There are artists whose oeuvre, though not devoid of influence, seems somehow to emerge from nowhere – as if they appeared, fully formed, from another civilization. Freud explored the idea of the Unheimliche, the un-home-ly or uncanny, as something closely resembling what we know, but alien enough to give rise to a sense of the deeply uncomfortable, even to fear. Nico’s music embodies this quality, but at the same time she engaged deeply with history, recent and mythological. She was notorious for performing the outlawed anthem of Germany under the Nazis, “Deutschlandlied” (which she dedicated to the notorious German left-revolutionary Andreas Baader), and she also drew upon Wagnerian mythology. But unlike the drug mania and obsession with evil that propelled similar explorations for figures like David Bowie, Nico was neither interested in shock for its own sake, nor concerned with evil as excitement. Her vision explored atrocity as a vital exercise – Walter Benjamin’s Angel of History, flung backwards unseeing into the future – without any personal grandiosity. Her own father, Hermann, had sustained head injuries as a soldier, and died as an experimental medical subject in a Nazi concentration camp – and in that contrast we see another of the taut paradoxes which characterize the study of Nico.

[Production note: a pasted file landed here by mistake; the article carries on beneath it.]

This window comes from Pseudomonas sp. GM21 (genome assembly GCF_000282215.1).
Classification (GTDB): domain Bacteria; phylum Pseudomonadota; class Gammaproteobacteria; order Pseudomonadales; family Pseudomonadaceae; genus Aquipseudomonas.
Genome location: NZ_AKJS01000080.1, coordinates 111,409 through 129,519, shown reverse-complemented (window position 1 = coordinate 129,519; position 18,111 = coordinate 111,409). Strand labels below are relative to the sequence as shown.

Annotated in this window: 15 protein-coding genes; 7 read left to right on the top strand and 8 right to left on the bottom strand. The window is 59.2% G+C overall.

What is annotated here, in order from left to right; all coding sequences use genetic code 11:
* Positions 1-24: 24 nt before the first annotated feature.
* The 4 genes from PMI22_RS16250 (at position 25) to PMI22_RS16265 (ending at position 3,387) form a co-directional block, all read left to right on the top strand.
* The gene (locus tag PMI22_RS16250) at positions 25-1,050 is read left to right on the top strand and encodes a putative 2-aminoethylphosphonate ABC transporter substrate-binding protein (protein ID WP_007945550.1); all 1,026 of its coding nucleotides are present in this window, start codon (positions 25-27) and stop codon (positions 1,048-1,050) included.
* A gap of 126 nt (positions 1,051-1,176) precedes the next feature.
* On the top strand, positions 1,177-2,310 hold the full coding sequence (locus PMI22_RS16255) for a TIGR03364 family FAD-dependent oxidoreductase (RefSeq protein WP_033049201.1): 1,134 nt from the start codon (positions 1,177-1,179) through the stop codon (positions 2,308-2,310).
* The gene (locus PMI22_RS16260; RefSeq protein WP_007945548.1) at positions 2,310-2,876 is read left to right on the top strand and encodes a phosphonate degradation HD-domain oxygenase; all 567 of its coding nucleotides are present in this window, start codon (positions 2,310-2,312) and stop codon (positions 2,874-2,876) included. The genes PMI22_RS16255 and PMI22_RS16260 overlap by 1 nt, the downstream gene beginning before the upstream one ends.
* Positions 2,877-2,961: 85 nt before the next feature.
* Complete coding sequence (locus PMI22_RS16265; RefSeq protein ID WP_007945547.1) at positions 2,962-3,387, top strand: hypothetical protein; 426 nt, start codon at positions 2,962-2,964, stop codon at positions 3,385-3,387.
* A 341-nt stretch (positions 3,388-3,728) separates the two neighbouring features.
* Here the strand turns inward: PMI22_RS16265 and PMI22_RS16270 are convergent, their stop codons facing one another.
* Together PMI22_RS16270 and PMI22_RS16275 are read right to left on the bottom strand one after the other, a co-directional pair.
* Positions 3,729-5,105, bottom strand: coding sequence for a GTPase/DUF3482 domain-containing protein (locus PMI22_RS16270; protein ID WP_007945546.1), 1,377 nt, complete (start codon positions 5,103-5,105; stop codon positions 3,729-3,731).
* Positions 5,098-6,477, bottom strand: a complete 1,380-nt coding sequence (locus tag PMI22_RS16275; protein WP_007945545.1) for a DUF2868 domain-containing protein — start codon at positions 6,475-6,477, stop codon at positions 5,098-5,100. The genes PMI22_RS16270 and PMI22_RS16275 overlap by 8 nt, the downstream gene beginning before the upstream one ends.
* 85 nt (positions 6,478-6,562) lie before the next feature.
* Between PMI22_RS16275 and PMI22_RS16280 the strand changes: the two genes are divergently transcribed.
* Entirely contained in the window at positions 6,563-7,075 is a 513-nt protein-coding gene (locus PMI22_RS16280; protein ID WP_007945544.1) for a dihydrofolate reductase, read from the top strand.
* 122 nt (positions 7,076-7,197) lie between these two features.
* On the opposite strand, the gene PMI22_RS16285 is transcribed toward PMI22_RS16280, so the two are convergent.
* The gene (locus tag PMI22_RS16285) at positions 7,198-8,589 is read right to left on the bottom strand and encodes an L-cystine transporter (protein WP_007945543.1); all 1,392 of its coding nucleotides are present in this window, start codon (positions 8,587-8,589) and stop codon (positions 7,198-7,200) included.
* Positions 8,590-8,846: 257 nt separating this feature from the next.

An inveterate liar, she had early on stepped away from her identity as Christa Päffgen of Cologne. Desertshore exemplifies the way in which her music speaks of and to trauma; but not in the expected musical fashion, not in clichéd tales of angst or cryptic confessional moments. Rather, Desertshore is both deeply personal and eerily disconnected, closer in spirit to the brutal, beautiful horrors of pre-sanitised European folk tales than to Sylvia Plath or The Smiths. The Marble Index circumscribed its travails within a cold landscape reminiscent of the steppe of Leopold von Sacher-Masoch – a landscape dominated by the figure of cruel and icy mother, and by one’s own lack. But Desertshore traverses this terrain in order to imply some of the warmth of the sea as well as its impersonal qualities. “Le Petit Chevalier” is sung by her son Ari, Alain Delon’s unacknowledged child, who must have been all of three or four at the time, and “Afraid” reveals a fragile transcendence and melodic sensibility.